Submitted Successfully!
Thank you for your contribution! You can also upload a video entry or images related to this topic.
Ver. Summary Created by Modification Content Size Created at Operation
1 + 1199 word(s) 1199 2021-11-26 04:54:47 |
2 format corrected. + 24 word(s) 1223 2021-12-02 02:34:55 | |
3 Remove from the EC Meta information modification 1223 2022-03-28 04:21:33 |

Video Upload Options

Do you have a full video?


Are you sure to Delete?
If you have any further questions, please contact Encyclopedia Editorial Office.
Medina, L.A. Evaluation of Traumatic Spinal Cord Injury. Encyclopedia. Available online: (accessed on 09 December 2023).
Medina LA. Evaluation of Traumatic Spinal Cord Injury. Encyclopedia. Available at: Accessed December 09, 2023.
Medina, Luis Alberto. "Evaluation of Traumatic Spinal Cord Injury" Encyclopedia, (accessed December 09, 2023).
Medina, L.A.(2021, December 01). Evaluation of Traumatic Spinal Cord Injury. In Encyclopedia.
Medina, Luis Alberto. "Evaluation of Traumatic Spinal Cord Injury." Encyclopedia. Web. 01 December, 2021.
Evaluation of Traumatic Spinal Cord Injury

Spinal cord injury (SCI) refers to the damage suffered in the spinal cord by any trauma or pathology. This work determined whether 99mTc-GA-5, a radiotracer targeting Glial Fibrillary Acidic Protein (GFAP), can reveal in vivo the reactivation of astrocytes in a murine model with SCI.

spinal cord injury GFAP GA-5 monoclonal antibody 99mTc-GA-5 microSPECT/CT imaging astrogliosis molecular imaging

1. Introduction

Traumatic spinal cord injury (SCI) is a public health problem that affects the economically active population, leading to neurological, sensory, and motor deficits [1][2][3][4]. The World Health Organization (WHO) estimates worldwide incidence varies between 40 and 80 cases per million habitants [1]. Long-term neurological recovery continues to be limited, producing physical, emotional, and economic consequences for patients, families, and society. To date, effective therapies for SCI remain challenging, which has encouraged an exhaustive search focused on the characterization of the pathophysiology of this condition and the development of innovative therapeutic methods that aim to repair the injured spinal cord [5][6].
The Glial Fibrillary Acidic Protein (GFAP) is the main structural protein of the filaments within the cytoskeleton of astrocytes and acts as a marker of mature astrocytes. The roles attributed to GFAP in the Central Nervous System (CNS) include the suppression of neuronal proliferation and neurite extension in the mature brain, formation of a physical barrier to isolate damaged tissue, participation in cerebellar motor learning, blood flow regulation following ischemia, participation in the blood-brain barrier, supporting myelination, and providing mechanical strength [7]. Recent evidence suggests that GFAP and its breakdown products are rapidly released into biofluids after traumatic brain and spinal cord injuries and stroke, making them robust candidate biomarkers for such disorders [8]. Consequently, GFAP biomarkers can be further developed into theranostic molecules that can help to treat and diagnose CNS injury.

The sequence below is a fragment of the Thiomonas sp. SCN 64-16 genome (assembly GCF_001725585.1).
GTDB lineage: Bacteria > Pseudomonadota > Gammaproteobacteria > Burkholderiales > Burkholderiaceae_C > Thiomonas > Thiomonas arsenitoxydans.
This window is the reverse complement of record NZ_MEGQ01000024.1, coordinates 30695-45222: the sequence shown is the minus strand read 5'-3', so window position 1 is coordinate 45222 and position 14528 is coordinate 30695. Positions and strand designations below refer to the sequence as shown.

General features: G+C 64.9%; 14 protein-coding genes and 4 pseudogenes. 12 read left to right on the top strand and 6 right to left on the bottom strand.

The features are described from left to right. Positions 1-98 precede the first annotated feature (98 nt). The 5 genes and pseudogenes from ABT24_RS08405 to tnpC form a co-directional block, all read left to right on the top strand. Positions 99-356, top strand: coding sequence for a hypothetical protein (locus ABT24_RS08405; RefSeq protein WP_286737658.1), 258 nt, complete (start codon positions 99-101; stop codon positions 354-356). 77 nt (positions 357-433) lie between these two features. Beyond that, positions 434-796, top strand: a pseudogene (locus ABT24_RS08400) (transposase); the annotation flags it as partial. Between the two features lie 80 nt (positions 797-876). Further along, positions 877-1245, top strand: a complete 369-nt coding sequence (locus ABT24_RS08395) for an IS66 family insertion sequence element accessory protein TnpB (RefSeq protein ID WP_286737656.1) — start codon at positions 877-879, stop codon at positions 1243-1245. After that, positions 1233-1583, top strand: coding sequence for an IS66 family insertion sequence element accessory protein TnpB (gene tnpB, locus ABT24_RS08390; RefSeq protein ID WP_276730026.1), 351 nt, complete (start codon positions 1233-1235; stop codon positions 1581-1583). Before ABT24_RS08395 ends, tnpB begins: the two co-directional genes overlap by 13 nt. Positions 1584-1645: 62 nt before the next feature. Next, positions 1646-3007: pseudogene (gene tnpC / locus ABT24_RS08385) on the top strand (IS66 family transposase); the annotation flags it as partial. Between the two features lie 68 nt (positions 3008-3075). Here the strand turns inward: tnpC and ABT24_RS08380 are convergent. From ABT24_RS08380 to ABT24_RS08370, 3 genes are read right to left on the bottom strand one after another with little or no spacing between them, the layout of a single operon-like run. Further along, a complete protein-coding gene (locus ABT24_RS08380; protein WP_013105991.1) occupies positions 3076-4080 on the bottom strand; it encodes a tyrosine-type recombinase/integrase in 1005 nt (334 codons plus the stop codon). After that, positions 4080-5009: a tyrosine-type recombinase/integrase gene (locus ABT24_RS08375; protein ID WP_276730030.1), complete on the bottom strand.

Astrocytes are the most abundant cell type in the mammalian CNS [9]. After SCI, astrocytes become reactive at the site of injury and beyond, a process known as astrogliosis, characterized by profound morphological, molecular, and functional changes in astrocytes. Astrogliosis can be demonstrated by immunohistochemistry using primary antibodies to GFAP [9][10][11]. Reactive astrocytes are an essential part of the multiple cellular and extracellular components of the glial scar that forms due to the cascade of inflammatory and pathological processes triggered by the initial mechanical injury to the spinal cord [12][13][14].
Molecular imaging technologies such as SPECT, PET, MRI, and optical imaging (i.e., bioluminescence imaging), make it possible to detect in vivo cellular and molecular aspects of specific targets in a spatial-temporal way [15]. In contrast to conventional diagnostic images, molecular imaging represents an emerging field that integrates molecular biology, chemistry, and radiology, giving an effective way to monitor therapeutic strategies, as well as to study physiological and pathological processes at the molecular level of multiple fields, including of course SCI research [16][17][18][19].
Considering the lack of molecular imaging studies to characterize the reactive astrocytic response in the rodent spinal cord after SCI, the present study was designed to test the hypothesis that the use of a radiolabeled antibody targeting GFAP after SCI will allow obtaining molecular images that translate the occurrence of astrogliosis due to the injury. Here, we report the procedures for the technetium-99m (99mTc) radiolabeling of the mouse anti-GFAP monoclonal antibody ((GA-5): sc-58766). The GA-5 reacts with the GFAP, and it is commonly used in immunohistochemical studies to identify astrocytes and other glial cells. Here, SPECT/CT molecular imaging procedures were implemented to evaluate the 99mTc-GA-5 (99mTc-anti-GFAP) as an in vivo radiotracer in a rat SCI model.